Car chases are one of the most dangerous police operations. In 2018, 6 of the 106 law enforcement officers killed in the line of duty died during high-speed pursuits, according to the FBI.
It should therefore come as no surprise that pursuit safety is a high priority of many police departments, who are looking for new ways to minimize the potential risks and fatalities.
Driving simulators are far more advanced and realistic than 10 years ago. Some devices are configurable to show streets and landmarks in the area where the officer works. The instructor can set up virtually any situation in advance, and the officer can run the scenario as many times as desired.
Law enforcement driving simulators often include a 360-degree panoramic view, vibration generators, and ABS braking/steering feedback mechanisms to provide a realistic feel of the road and full sensory driving experience.
Recently, PlayStation partnered up with Lincolnshire Police in the UK for a trial project to provide extra tuition to specialist drivers using Gran Turismo Sport. Four police officers trained using the game, which includes a new virtual reality mode. According to PlayStation, all officers showed improvement in safety, stability, braking, and steering after training.
“The project will never be a replacement for traditional training methods but we are always looking for innovative ways to supplement the learning of our officers and staff,“ said Shaun West, the police spokesman.
Police departments across the country are looking for safer ways to nab suspects on the run. A GPS tracking device can help law enforcement officers gain tactical advantage without engaging in dangerous pursuits and reportedly leads to an 80%+ apprehension rate.
This is how it works: Compressed air units are installed in the grill of police cruisers, containing two four-and-a-half inch projectiles packed with GPS satellite trackers and coated with enough adhesive to make them stick to a fleeing vehicle.
When a suspect runs, an officer can fire the trackers at the suspect’s car; there is no need for sirens or lights or 90 mph chases that could kill people. Computers read the GPS signal and track the vehicle in question.
The driver of the fleeing vehicle often slows down or stops once they think they’re no longer being pursued, making it easier for law enforcement to apprehend the person.
The GPS dart is part of a larger movement by police departments to use technology to find safer, less lethal ways to deal with suspects. Tasers, body cameras and non-lethal ammunition are just some of the tools police have begun using to identify, pursue and stop criminals without resorting to deadly force.
PursuitAlert is a smartphone app with the potential to save lives. It sends out notifications to anyone with the app on their phone when a high-speed chase is two miles away or less.
It may seem improbable that a driver wouldn’t notice a stream of lights approaching but, in reality, a high-speed chase can take people completely by surprise, especially at busy intersections.
A quick notification from the app could help drivers avoid a potentially deadly crash and clear the road for the law enforcement operation.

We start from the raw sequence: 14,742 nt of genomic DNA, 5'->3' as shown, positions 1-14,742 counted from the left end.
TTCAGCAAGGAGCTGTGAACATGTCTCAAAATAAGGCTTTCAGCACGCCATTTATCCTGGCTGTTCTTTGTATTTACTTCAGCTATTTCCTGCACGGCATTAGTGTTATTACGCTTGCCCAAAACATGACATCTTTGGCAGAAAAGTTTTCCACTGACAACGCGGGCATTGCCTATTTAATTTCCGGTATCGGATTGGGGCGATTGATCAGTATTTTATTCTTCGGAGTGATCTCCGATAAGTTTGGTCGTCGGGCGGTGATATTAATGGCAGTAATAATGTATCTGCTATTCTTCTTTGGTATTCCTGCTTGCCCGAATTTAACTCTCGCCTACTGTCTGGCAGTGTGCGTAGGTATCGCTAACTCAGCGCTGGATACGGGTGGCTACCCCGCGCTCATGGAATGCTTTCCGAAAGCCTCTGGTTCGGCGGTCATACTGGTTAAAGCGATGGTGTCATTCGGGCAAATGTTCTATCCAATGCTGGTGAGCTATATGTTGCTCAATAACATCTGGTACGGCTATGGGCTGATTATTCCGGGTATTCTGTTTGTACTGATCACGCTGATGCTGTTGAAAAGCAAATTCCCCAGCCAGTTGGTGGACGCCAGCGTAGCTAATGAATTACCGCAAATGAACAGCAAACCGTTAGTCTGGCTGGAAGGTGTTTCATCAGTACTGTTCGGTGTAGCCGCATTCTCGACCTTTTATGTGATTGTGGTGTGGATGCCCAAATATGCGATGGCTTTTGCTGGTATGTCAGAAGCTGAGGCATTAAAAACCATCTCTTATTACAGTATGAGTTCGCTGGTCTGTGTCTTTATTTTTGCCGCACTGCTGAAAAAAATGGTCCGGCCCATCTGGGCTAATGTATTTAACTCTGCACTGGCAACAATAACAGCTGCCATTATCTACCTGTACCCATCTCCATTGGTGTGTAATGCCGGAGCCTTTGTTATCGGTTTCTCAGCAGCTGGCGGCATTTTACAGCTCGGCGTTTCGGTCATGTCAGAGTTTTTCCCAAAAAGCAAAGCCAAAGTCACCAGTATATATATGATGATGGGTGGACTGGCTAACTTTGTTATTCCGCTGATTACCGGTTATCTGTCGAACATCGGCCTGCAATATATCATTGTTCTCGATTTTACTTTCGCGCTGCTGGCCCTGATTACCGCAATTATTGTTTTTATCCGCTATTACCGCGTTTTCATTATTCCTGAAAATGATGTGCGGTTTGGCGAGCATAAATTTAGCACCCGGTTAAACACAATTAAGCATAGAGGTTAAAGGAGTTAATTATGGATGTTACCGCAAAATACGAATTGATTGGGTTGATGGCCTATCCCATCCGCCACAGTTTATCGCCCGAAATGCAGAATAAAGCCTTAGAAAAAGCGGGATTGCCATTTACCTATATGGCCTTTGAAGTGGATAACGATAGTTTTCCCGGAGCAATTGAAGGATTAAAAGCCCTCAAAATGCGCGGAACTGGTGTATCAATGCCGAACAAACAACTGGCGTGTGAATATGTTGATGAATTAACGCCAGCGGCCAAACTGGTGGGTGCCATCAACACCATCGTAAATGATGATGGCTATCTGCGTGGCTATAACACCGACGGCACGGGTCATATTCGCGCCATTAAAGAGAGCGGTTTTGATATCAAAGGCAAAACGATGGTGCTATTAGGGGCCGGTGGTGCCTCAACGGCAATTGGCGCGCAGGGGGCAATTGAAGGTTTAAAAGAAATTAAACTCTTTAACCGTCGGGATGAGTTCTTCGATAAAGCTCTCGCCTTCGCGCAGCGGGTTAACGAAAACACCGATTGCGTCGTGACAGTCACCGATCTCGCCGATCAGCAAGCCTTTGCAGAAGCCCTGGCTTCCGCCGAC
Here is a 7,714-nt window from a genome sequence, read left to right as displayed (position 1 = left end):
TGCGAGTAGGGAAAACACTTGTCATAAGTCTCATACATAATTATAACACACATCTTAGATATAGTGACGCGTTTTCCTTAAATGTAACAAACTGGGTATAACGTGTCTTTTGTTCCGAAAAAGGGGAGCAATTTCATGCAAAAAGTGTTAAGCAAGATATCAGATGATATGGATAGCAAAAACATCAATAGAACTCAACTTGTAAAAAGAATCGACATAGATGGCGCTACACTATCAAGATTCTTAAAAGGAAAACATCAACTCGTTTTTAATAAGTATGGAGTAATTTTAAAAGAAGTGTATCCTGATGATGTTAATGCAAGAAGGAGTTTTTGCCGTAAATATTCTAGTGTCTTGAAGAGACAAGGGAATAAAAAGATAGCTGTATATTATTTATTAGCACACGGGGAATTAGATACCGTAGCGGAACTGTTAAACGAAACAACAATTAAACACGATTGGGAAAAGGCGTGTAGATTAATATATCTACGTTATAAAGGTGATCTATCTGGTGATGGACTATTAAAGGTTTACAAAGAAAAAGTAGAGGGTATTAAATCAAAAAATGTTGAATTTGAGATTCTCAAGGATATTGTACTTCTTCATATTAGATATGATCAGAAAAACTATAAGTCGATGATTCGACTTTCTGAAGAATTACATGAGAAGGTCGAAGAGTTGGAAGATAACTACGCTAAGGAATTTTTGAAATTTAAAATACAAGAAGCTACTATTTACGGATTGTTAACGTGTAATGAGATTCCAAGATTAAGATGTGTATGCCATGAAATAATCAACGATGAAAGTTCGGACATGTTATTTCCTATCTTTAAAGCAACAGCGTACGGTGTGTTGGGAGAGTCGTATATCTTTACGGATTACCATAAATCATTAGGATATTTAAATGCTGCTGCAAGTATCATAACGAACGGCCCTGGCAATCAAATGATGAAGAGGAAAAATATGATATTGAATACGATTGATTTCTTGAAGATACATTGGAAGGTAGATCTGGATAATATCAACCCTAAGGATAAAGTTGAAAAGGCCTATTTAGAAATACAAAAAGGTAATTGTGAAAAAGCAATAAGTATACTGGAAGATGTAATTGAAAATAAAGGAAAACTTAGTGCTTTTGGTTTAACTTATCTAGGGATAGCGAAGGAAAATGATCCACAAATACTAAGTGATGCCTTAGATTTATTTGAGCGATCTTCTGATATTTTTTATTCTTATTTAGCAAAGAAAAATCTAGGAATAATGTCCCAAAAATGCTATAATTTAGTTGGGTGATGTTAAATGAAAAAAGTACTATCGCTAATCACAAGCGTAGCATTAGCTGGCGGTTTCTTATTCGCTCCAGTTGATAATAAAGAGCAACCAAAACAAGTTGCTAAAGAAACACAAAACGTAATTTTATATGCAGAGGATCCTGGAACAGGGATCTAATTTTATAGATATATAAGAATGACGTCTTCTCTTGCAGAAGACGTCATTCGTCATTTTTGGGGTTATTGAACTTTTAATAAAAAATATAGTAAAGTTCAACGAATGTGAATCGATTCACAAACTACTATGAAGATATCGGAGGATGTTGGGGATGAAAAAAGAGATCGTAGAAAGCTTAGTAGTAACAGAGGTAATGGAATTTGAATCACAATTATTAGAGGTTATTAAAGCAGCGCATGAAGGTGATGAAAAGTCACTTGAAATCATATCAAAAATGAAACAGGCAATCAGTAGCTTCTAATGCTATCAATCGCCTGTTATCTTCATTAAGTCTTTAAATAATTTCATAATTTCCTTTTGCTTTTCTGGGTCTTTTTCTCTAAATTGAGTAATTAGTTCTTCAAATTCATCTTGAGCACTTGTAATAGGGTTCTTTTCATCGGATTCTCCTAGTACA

The system is now active with the Oconee County Sheriff’s Department in South Carolina; the first police department to adopt this new technology.
Sheriff Crensaw says there are additional benefits of the system: After the pursuit has finished, the alert system will allow the Sheriff’s office to go back and look at speeds during the pursuit. Deputies can also generate drop pins for when suspects throw things from vehicles making it easier to locate evidence after a pursuit.
Improved Police Vehicles
(Image source: policemag.com)
Police officers rely on a wide variety of high-performance vehicles to ensure they can effectively respond to pursuit situations whilst keeping officers as safe as possible.
For Chevy’s specialist law enforcement division, the best on the market is the 2019 Tahoe Police Pursuit Vehicle (PPV). The vehicle offers an optional Enhanced Driver Alert Package that includes automatic braking, collision alert, lane keep assist with lane departure warning, and Safety Alert Driver Seat (vibration feedback that is to prevent crash threats, also used in space and military).
Dana Hammer, Chevy’s Product and Marketing Manager for law enforcement vehicles, emphasizes that Chevy’s new safety features can be easily overridden by the driver, in case they must pull an emergency maneuver.
To reduce crash fatalities, Ford has affixed a steel X-shaped metal brace to the floor of the police SUV since its first launch in 2013, but the 2020 Interceptor Utility design also includes a ladder-like steel safety frame that’s bigger and stronger than anything used before.
“The structure stays in-tact and strong, allowing less crush. It takes all of the energy from the object hitting the back of the police car and disperses it throughout the entire structure,” said Bill Gubing, Ford’s Lead Engineer.
The new Police Interceptor Utility technology protects the fuel tank as well as the hybrid battery. “We’re the only ones in the industry with this rear certification and bracing. This increases the chance of officer survival.” Gubing noted.
The vehicle also offers driver-assist technology that includes Pre-Collision Assist with automatic emergency braking, which features Pedestrian Detection and forward collision warning.